Multiplexed Immunofluorescence Imaging Reveals an Immune Rich Tumor Microenvironment in Mucinous Rectal Cancer Characterized by Increased Lymphocyte Infiltration and Enhanced PD-1 Expression

Dis Colon Rectum. 2022 Nov 17. doi: 10.1097/DCR.0000000000002624. Online ahead of print.

Abstract

Background: Mucinous rectal cancer is associated with a higher incidence of microsatellite instability, and a poorer response to neoadjuvant chemoradiotherapy compared to other subtypes of rectal adenocarcinoma. Immune checkpoint inhibitors are an emerging family of anti-cancer therapeutics associated with highly variable outcomes in colorectal cancer. Though the immune landscape of mucinous rectal cancer has not been fully explored, the presence of mucin is thought to act as a barrier preventing immune cell infiltration.

Objective: The aim of this study was to determine the immune properties of mucinous rectal cancer and investigate the degree of lymphocyte infiltration in this cohort.

Design: This is a retrospective cohort study which involved, multiplexed immunofluorescence staining of tumor microarrays.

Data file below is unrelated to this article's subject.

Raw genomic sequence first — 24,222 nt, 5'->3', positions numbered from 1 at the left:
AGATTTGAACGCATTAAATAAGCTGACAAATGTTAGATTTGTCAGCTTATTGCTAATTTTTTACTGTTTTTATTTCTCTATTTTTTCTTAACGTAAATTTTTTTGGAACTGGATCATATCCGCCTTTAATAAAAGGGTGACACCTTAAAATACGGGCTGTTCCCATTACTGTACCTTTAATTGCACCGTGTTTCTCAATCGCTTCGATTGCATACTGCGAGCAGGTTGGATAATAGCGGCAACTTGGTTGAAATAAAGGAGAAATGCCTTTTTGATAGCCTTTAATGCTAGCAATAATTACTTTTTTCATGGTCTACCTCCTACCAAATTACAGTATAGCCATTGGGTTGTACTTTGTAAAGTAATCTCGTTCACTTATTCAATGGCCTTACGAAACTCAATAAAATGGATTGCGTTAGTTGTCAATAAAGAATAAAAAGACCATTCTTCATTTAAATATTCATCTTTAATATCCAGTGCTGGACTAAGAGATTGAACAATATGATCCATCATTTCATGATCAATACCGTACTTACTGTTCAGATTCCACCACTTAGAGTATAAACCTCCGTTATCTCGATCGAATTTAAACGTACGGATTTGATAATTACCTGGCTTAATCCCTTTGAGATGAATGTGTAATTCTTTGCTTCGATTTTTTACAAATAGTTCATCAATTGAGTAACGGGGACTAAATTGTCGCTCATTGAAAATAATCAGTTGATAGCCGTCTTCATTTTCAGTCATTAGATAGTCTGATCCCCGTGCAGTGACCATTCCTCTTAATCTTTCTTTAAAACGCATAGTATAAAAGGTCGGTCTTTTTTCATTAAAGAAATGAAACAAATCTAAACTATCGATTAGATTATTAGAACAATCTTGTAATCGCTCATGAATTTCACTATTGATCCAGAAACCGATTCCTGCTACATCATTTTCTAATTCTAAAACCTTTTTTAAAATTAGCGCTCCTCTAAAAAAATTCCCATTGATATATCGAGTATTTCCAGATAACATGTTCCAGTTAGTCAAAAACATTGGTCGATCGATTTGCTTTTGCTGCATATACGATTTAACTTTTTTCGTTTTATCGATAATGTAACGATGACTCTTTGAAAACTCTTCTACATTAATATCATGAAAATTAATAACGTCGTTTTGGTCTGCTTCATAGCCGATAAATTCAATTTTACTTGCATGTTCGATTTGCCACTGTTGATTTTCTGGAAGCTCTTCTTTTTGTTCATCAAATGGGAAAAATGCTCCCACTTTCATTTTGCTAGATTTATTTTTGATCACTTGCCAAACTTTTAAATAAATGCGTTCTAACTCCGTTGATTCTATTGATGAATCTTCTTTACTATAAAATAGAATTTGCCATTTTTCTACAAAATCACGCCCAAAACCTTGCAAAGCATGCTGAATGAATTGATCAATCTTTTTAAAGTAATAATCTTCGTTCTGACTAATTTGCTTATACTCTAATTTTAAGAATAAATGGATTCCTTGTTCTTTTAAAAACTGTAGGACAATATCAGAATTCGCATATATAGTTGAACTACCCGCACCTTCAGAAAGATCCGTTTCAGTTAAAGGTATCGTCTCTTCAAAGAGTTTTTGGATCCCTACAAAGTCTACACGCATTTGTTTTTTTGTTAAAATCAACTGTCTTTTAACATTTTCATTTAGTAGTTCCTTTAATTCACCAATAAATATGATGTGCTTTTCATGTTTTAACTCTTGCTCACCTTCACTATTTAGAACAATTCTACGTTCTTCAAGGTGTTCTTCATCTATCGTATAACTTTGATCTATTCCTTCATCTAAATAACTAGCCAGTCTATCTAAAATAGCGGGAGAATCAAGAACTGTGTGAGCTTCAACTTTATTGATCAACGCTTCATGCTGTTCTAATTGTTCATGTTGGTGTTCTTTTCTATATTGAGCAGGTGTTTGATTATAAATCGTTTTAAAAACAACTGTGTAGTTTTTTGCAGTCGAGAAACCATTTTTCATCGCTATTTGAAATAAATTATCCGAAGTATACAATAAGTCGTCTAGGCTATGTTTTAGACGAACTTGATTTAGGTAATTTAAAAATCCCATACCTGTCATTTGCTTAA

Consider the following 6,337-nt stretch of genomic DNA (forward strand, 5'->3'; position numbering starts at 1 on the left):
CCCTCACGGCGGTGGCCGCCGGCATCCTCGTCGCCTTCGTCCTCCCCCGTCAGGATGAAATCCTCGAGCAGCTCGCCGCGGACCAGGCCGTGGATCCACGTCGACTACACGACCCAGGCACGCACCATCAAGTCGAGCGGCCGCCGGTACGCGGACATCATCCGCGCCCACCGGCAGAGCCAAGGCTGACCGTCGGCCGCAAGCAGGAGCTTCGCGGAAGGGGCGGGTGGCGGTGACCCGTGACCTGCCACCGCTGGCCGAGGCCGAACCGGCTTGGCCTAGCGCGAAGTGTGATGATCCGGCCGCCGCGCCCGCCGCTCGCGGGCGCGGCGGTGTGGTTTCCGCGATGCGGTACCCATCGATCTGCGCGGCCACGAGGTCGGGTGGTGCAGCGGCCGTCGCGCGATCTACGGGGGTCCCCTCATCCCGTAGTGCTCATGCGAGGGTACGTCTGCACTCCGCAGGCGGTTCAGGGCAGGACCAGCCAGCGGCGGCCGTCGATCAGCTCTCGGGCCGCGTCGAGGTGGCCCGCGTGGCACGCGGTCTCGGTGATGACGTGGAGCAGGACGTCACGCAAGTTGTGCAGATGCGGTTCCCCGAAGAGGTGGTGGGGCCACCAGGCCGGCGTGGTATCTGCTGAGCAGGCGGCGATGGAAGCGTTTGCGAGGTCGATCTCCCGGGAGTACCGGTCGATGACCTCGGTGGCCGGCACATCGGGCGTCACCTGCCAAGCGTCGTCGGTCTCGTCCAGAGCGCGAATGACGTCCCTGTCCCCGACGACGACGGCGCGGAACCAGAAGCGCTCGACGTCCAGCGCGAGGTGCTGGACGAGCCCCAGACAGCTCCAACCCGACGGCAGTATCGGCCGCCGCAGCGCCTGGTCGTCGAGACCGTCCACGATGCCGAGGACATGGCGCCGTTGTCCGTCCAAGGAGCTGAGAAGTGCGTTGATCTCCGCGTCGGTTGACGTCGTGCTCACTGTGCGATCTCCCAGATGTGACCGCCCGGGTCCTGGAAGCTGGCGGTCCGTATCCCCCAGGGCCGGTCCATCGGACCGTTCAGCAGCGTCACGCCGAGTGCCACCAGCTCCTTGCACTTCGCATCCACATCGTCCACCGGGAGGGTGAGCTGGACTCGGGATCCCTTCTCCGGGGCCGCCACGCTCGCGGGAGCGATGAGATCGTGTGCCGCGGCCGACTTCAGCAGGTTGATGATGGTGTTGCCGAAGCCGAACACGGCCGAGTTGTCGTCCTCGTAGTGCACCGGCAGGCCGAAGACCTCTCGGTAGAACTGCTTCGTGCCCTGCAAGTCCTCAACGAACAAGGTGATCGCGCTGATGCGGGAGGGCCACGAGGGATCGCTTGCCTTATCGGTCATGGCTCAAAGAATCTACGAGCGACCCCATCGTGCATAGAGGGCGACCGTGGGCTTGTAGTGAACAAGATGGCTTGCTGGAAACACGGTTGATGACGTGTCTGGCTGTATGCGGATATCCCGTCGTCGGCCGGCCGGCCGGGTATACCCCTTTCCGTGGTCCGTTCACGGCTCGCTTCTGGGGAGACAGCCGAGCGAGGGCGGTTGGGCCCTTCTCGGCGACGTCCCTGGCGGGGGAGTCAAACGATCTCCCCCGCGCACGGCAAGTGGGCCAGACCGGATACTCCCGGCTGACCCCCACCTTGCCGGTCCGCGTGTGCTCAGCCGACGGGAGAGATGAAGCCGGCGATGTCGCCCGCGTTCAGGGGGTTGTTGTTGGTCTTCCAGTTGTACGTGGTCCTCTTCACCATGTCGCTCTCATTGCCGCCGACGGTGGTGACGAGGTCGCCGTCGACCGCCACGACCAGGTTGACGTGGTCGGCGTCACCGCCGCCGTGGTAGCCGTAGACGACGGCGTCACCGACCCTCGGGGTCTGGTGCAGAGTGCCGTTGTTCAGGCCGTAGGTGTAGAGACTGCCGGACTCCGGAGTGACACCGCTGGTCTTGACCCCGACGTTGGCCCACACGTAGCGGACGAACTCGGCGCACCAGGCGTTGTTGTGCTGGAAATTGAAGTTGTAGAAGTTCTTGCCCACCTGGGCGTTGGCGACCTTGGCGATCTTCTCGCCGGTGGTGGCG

Settings: Samples originated from a single university teaching hospital.

Patients: Our cohort included 15 cases of mucinous and 43 cases of non-mucinous rectal cancer.

Main outcome measures: Immune cells were classified and quantified. Immune cell counts were compared between mucinous and non-mucinous cohorts. Immune marker expression within tumor epithelial tissue was evaluated to determine degree of lymphocyte infiltration.

Results: Cytotoxic ( p = 0.022), and regulatory T-cells ( p = 0.010) were found to be overrepresented in the mucinous cohort compared to the non-mucinous group. PD-1 expression was also found to be significantly greater in the mucinous group ( p = 0.001). CD3 ( p = 0.001) and CD8 ( p = 0.054) expression within tumor epithelium was also higher in the mucinous group, suggesting adequate immune infiltration despite the presence of mucin. Microsatellite instability status was not found to be a predictor of immune marker expression in our analysis.

Limitations: The relatively small size of the cohort.

Conclusion: Mucinous rectal cancer is associated with an immune rich tumor microenvironment, which was not associated with microsatellite instability status. See Video Abstract at http://links.lww.com/DCR/C65 .